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On the case of Lyudmila Bogatenkova (17.10.2014) (Dozhd TV)

posted 29 Oct 2014, 13:37 by Rights in Russia   [ updated 29 Oct 2014, 13:44 ]

17 October 2014

Source: Moscow Helsinki Group

Original source: Rain TV, 19 October 2014 

The head of the Budennovsk Committee of Soldiers Mothers, Lyudmila Bogatenkova, has been transferred to a pre-trial detention centre in Pyatigorsk. In August, the human rights activist had passed evidence of the deaths of soldiers serving under contract in the 18th Motorised Brigade to the Presidential Human Rights Council (HRC). Council members then sent an online request for a criminal investigation into the case to the Chief Military Department of the Investigative Committee. They received no reply. On October 14, the list of names of soldiers were handed over to President Vladimir Putin in person. On Friday Bogatenkova was charged with large-scale fraud. Colleagues working with Lyudmila in her human rights advocacy linked the arrest directly with her investigations.

Lyudmila Bogatenkova's health is of great concern. The human rights defender is 73 years old, an invalid of the 2nd group. She is a diabetic and suffers from heart problems. Yesterday, the day of the ruling refusing bail, an ambulance had to be called several times. Members of the Human Rights Council stated that they intend to demand that the Investigative Committee explains its reasons for holding Bogatenkova in custody. Dozhd TV spoke about the case with Sergei Kryvenko, who is a member of the Human Rights Council and chair of the Council’s permanent commission on military-civil relations, coordinator of the civil initiative 'Civilian and Army' and member of the Moscow Helsinki Group.

Lobkov: A far as I understand, Mrs. Bogatenkova does not engage in big business. How have the charges against her been formulated?

Kryvenko: Unfortunately, the text of the charges has not yet been forwarded to us. Just last night, in court the charges were presented against her, and they were in terms of Article 159, Section 3 – ‘large-scale fraud’, which raises many questions. Lyudmila Bogatenkova is not the head of some large firm or companies. As far as I know, she was not employed by any commercial firm. She led the civil society organization "Mothers of Prikumye region", which is a prominent human rights organization and has existed for a very long time. In this position, I have known her for more than 10 years. She constantly visited the military units and huge amounts of requests from soldiers were sent to her from military service personnel, those serving on contracts, conscripts and officers.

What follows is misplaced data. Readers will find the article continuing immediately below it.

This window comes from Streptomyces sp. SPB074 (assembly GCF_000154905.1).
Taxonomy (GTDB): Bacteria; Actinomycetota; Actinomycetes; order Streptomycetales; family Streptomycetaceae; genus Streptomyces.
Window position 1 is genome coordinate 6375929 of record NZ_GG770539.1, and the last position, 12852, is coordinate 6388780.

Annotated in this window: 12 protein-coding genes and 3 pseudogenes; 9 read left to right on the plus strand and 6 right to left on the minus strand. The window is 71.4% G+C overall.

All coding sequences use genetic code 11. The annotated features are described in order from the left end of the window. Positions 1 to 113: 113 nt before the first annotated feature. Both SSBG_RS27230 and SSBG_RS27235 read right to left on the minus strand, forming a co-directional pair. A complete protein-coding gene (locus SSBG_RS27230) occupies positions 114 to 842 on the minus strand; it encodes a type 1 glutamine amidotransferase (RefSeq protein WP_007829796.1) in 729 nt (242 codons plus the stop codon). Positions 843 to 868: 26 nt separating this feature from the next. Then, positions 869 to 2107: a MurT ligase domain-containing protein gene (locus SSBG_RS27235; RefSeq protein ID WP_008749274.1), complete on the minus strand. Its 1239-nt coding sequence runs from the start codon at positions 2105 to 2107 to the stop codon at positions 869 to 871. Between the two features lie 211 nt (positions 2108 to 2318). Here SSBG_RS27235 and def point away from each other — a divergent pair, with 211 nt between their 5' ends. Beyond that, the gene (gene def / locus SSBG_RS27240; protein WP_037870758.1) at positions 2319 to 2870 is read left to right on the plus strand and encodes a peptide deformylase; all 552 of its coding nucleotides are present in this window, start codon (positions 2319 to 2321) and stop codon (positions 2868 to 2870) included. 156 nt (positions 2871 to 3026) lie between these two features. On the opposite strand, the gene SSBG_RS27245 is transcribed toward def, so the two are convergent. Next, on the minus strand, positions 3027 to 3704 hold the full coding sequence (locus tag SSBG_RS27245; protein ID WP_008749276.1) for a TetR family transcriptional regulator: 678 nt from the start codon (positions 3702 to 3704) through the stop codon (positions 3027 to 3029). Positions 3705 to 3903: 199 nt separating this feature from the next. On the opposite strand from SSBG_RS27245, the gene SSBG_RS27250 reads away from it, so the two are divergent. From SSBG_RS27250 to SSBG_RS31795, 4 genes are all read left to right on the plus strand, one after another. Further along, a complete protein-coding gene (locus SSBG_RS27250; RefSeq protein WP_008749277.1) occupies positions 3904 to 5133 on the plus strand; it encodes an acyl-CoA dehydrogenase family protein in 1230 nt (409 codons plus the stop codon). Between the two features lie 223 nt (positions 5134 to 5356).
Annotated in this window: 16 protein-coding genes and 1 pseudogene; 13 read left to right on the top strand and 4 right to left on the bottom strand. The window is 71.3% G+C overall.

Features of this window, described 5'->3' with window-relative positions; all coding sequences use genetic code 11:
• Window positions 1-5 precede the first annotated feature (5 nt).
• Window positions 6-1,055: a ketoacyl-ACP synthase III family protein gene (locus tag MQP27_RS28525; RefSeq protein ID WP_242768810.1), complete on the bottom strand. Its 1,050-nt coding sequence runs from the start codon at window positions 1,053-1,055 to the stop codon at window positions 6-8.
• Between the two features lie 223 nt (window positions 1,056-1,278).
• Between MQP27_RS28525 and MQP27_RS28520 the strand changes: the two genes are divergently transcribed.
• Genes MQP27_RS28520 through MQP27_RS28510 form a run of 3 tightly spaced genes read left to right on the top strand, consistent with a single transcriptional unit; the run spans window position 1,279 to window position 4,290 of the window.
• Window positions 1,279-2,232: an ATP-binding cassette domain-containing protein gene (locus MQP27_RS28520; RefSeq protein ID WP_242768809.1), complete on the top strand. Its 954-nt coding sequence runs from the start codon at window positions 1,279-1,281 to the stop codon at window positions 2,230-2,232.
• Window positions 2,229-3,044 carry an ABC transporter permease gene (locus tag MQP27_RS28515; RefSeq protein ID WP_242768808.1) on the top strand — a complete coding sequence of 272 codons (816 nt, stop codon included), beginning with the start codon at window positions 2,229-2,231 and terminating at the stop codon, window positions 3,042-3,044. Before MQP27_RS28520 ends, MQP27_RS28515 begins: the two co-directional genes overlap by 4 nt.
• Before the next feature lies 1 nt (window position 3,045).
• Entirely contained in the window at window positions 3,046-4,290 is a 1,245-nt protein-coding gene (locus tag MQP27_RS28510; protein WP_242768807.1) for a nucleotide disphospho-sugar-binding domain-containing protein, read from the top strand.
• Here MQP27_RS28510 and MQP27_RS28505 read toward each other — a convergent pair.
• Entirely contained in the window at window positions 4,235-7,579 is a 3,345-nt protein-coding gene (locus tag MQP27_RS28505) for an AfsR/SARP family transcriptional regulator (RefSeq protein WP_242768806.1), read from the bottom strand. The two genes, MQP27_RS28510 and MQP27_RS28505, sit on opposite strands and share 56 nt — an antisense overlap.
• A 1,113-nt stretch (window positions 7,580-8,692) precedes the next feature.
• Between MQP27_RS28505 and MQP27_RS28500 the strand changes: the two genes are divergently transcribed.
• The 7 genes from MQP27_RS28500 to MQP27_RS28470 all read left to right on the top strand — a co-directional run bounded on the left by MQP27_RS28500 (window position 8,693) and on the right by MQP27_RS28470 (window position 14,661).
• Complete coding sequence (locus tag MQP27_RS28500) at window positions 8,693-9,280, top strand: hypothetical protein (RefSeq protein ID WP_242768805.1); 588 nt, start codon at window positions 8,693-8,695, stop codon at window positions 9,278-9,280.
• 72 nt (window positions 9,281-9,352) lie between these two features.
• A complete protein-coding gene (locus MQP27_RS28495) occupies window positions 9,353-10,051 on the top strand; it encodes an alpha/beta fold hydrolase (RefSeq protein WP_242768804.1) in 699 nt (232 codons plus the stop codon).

Lobkov: Equally surprising is the fact is that in recent years, at least, after former president Medvedev's reforms, pre-trial detention for fraud has become far less common. More often, house arrest or a travel ban is imposed on the suspect. Do you consider the fact that the toughest measures have been chosen an indication that something else is behind this?

Kryvenko: Something is not quite right. The Criminal Procedure Code has a special amendment, according to which a pretrial detention is not imposed if the charges concern commercial or business interests. But since Bogatenkova did not have any business, this amendment was unfortunately not applicable. Of course there are very serious questions to be asked why a sick and elderly woman is put in jail for a crime which doesn't pose a threat to society or the state. I definitely see this as retribution for her past actions, her human rights work and for publishing the soldiers’ deaths. Just one week before these events, she raised attention to the fact that contract soldiers had approached her and told her they refused to go to certain military training camps in Rostov region. And that because of these refusals their contracts are being torn up on false pretences.